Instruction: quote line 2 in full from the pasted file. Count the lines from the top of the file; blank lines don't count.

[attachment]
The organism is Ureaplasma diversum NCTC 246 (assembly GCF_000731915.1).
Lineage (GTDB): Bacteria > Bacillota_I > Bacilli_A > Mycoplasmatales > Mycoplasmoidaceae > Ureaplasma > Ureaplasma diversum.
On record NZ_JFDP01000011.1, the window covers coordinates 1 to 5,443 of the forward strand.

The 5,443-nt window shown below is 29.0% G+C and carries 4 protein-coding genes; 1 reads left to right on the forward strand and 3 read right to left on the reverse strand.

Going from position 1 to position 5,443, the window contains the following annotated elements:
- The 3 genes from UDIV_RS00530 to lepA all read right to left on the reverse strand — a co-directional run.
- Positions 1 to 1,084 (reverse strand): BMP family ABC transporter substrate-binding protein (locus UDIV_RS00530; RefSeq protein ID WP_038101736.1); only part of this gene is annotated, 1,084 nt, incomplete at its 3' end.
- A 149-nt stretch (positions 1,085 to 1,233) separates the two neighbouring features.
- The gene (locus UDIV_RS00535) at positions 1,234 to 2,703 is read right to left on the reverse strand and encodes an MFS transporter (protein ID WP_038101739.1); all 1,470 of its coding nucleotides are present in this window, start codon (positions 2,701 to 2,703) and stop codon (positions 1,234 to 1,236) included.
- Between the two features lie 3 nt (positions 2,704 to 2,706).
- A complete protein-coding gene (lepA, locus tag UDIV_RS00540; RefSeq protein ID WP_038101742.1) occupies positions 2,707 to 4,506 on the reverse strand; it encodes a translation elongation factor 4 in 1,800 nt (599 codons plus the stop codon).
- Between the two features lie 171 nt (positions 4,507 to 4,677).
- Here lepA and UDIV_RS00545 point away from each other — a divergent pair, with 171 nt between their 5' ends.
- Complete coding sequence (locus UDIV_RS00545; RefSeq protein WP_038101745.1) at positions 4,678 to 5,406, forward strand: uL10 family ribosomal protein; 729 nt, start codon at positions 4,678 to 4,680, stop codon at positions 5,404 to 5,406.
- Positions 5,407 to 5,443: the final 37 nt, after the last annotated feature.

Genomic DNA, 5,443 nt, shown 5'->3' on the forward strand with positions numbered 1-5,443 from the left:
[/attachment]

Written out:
Lineage (GTDB): Bacteria > Bacillota_I > Bacilli_A > Mycoplasmatales > Mycoplasmoidaceae > Ureaplasma > Ureaplasma diversum.